In myriad places across America, individuals and groups are lending their voices to an evolving movement for change regarding the disparate way law enforcement is applied in the U.S.
For some, it’s the next step in an ongoing journey. Others haven’t long gotten on the road. Still others — jarred and stimulated to act by a video of 46-year-old George Floyd’s killing on videotape by a Minneapolis policeman — are just pulling onto the highway.
One such collection of voices was put together earlier this week (Monday, June 1) by the Memphis Branch NAACP and the Christian Methodist Episcopal (CME) Church at historic Mt. Olive CME Church on Doctor Martin Luther King Jr. Ave. CME First Episcopal District Bishop Henry M. Williamson Sr. hosted an interracial gathering, which aired live on digital platform Zoom.
There is chaos in the country, Williamson said, because American leadership ignored the pandemic of slavery and Jim Crow. Dr. King’s warning of the three great evils — racism, poverty and war — have been ignored, he added.
NAACP youth leaders Angela Redwing and Zachery Love appealed to the community to stand with young people because their lives could be taken in an instant and because they are protesting for change in policing.
Fifteen-year-old Angela Redwing, president of the NAACP Youth Council, “People are uncomfortable with the rioting that is going on…but I am uncomfortable with having to tell my two little, black brothers that if they wear a hoodie, or walk the wrong way, or if they…move their hand out of their pocket the wrong way, they could die instantly.”
Redwing said she also is uncomfortable with having to explain to her teenage brother that there are certain words he cannot say to a white policeman, or he could take his last breath.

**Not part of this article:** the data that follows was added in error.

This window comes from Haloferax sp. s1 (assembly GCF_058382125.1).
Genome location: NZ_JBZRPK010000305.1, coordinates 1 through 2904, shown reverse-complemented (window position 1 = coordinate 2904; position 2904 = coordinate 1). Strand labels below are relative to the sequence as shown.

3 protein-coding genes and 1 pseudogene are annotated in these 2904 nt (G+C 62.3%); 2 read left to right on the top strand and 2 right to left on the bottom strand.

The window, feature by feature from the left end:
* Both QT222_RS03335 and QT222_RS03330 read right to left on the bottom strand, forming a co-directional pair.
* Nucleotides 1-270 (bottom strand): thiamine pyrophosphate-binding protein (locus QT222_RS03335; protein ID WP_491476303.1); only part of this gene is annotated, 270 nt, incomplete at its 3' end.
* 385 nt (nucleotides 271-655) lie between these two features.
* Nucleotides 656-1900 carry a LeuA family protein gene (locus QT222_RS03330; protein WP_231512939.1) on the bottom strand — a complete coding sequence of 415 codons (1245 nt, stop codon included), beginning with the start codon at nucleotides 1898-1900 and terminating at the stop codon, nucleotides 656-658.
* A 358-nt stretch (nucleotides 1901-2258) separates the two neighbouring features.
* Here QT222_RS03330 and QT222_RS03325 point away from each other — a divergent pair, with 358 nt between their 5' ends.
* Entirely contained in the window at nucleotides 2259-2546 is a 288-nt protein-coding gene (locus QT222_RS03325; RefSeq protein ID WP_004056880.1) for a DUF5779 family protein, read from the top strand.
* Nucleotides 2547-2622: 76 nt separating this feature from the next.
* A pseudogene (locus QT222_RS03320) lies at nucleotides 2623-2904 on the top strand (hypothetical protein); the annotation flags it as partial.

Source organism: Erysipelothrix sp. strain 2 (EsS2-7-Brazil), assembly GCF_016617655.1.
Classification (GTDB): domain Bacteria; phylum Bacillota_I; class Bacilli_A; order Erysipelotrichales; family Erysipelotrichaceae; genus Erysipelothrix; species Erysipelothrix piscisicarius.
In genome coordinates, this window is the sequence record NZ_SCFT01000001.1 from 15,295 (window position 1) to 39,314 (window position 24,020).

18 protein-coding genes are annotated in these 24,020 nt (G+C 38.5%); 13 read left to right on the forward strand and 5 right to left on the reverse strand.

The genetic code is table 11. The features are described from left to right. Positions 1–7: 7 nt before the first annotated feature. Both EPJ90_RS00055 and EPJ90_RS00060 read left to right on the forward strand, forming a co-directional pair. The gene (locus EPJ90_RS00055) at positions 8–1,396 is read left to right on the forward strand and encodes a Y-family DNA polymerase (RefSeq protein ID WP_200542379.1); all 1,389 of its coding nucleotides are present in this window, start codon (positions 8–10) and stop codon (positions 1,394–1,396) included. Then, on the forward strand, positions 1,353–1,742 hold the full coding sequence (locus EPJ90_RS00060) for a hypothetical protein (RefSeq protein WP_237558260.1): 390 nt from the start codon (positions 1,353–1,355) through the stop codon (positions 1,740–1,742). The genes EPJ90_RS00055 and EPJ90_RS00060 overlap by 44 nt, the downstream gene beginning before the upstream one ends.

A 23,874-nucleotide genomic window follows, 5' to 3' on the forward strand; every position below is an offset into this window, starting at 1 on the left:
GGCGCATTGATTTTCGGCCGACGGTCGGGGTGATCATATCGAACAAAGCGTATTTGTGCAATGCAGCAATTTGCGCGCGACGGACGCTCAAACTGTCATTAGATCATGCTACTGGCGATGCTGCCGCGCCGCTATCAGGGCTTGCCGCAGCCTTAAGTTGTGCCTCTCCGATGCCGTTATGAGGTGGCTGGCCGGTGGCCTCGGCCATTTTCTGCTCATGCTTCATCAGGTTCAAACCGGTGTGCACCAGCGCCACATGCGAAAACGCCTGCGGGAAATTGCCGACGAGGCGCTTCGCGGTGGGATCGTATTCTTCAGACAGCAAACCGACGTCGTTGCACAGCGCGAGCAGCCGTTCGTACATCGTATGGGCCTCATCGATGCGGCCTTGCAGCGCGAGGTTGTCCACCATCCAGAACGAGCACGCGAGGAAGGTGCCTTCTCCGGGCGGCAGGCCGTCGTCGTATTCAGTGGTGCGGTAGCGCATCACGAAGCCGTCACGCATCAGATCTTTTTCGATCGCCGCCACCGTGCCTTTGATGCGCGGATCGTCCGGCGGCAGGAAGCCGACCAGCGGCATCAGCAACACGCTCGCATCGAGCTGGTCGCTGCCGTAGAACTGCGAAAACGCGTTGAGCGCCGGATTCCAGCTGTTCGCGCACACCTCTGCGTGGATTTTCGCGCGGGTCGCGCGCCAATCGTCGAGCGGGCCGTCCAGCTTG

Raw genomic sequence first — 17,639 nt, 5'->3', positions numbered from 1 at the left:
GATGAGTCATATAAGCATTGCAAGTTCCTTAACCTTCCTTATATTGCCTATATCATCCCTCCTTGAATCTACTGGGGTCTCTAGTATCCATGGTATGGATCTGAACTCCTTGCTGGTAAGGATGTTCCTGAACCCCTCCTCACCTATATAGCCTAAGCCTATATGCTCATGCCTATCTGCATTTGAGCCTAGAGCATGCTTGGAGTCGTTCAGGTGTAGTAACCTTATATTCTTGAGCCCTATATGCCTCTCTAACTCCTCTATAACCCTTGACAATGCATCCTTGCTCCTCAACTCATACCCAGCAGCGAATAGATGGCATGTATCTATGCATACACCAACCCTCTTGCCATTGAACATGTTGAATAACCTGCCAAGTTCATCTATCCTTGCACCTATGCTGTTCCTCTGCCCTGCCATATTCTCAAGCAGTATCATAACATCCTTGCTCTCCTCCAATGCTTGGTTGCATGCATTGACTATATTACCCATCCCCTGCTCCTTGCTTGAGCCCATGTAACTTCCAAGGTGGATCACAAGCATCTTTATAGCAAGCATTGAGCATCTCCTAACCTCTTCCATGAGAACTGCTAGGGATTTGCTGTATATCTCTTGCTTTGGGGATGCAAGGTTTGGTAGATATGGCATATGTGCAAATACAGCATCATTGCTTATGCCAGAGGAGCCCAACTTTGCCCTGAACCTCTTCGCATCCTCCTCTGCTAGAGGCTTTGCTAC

Love, 21, said, “Don’t turn your back on the youth….
”They are rioting because they need someone. They need something to cling to… They need the black church. They need Jesus to step in and show them how to protest, to show them how to demonstrate.”
Young people, he said, are “the best weapon we’ve got. … “They have the energy to take us in to tomorrow. …We can’t talk about how they dress. We can’t talk about their lingo. Don’t let the media brand them as thugs. We want to stand up for our rights, and with the right leadership, we can do it peacefully.”
NAACP Executive Director Vickie Terry set the context for her message by repeating the chilling words Floyd spoke just before he died.
“I can’t breathe. Mama, I can’t breathe. Mama, I can’t breathe. Please, Mama, I can’t breathe,” Terry shouted.
“Oh my God, these words will forever resonate in my heart, in my mind, in my spirit.”
Young people, said Terry, are saying, “We can’t breathe.”
Memphis Branch NAACP President Van Turner Jr., also a Shelby County commissioner, outlined a path forward with three points — protest, policy and protection.
“First, we must embrace the protests,” Turner said. “That policeman’s knee was on Floyd’s neck for nine minutes. The charge should be murder one. There was intent, there was deliberation, and there was malfeasance.”
Turner said there must be policy changes, with stronger citizen review boards warranted and all knee holds banned. And, he said, it is the duty of other officers to intervene if they see excessive or deadly force being used.
The Memphis Branch NAACP, said Turner, will represent nine defendants facing charges of obstruction, inciting a riot, assaulting a police officer and other alleged offenses associated with protest marches in Memphis against Floyd’s homicide.